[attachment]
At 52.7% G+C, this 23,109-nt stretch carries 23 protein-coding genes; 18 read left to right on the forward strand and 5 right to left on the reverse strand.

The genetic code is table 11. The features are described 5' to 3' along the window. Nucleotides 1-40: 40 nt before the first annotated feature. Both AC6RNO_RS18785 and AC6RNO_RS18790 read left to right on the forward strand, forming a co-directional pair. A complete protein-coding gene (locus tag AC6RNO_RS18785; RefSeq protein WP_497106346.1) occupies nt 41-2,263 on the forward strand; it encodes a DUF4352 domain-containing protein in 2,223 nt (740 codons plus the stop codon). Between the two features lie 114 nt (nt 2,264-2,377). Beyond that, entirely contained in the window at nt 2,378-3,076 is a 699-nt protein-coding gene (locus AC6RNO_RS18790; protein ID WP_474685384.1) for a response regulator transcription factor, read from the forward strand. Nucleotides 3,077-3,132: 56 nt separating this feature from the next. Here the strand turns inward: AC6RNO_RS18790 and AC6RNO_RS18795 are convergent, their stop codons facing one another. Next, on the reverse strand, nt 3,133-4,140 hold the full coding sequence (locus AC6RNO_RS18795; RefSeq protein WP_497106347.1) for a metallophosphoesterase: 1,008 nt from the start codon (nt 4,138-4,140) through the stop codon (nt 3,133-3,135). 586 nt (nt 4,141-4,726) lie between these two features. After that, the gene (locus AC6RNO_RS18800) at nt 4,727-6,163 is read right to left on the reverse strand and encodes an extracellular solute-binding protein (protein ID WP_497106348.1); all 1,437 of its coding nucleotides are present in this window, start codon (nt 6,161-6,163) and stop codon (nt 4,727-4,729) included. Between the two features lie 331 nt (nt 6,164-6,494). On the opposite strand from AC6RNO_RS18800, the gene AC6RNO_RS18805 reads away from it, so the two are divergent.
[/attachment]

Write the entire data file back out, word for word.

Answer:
At 52.7% G+C, this 23,109-nt stretch carries 23 protein-coding genes; 18 read left to right on the forward strand and 5 right to left on the reverse strand.

The genetic code is table 11. The features are described 5' to 3' along the window. Nucleotides 1-40: 40 nt before the first annotated feature. Both AC6RNO_RS18785 and AC6RNO_RS18790 read left to right on the forward strand, forming a co-directional pair. A complete protein-coding gene (locus tag AC6RNO_RS18785; RefSeq protein WP_497106346.1) occupies nt 41-2,263 on the forward strand; it encodes a DUF4352 domain-containing protein in 2,223 nt (740 codons plus the stop codon). Between the two features lie 114 nt (nt 2,264-2,377). Beyond that, entirely contained in the window at nt 2,378-3,076 is a 699-nt protein-coding gene (locus AC6RNO_RS18790; protein ID WP_474685384.1) for a response regulator transcription factor, read from the forward strand. Nucleotides 3,077-3,132: 56 nt separating this feature from the next. Here the strand turns inward: AC6RNO_RS18790 and AC6RNO_RS18795 are convergent, their stop codons facing one another. Next, on the reverse strand, nt 3,133-4,140 hold the full coding sequence (locus AC6RNO_RS18795; RefSeq protein WP_497106347.1) for a metallophosphoesterase: 1,008 nt from the start codon (nt 4,138-4,140) through the stop codon (nt 3,133-3,135). 586 nt (nt 4,141-4,726) lie between these two features. After that, the gene (locus AC6RNO_RS18800) at nt 4,727-6,163 is read right to left on the reverse strand and encodes an extracellular solute-binding protein (protein ID WP_497106348.1); all 1,437 of its coding nucleotides are present in this window, start codon (nt 6,161-6,163) and stop codon (nt 4,727-4,729) included. Between the two features lie 331 nt (nt 6,164-6,494). On the opposite strand from AC6RNO_RS18800, the gene AC6RNO_RS18805 reads away from it, so the two are divergent.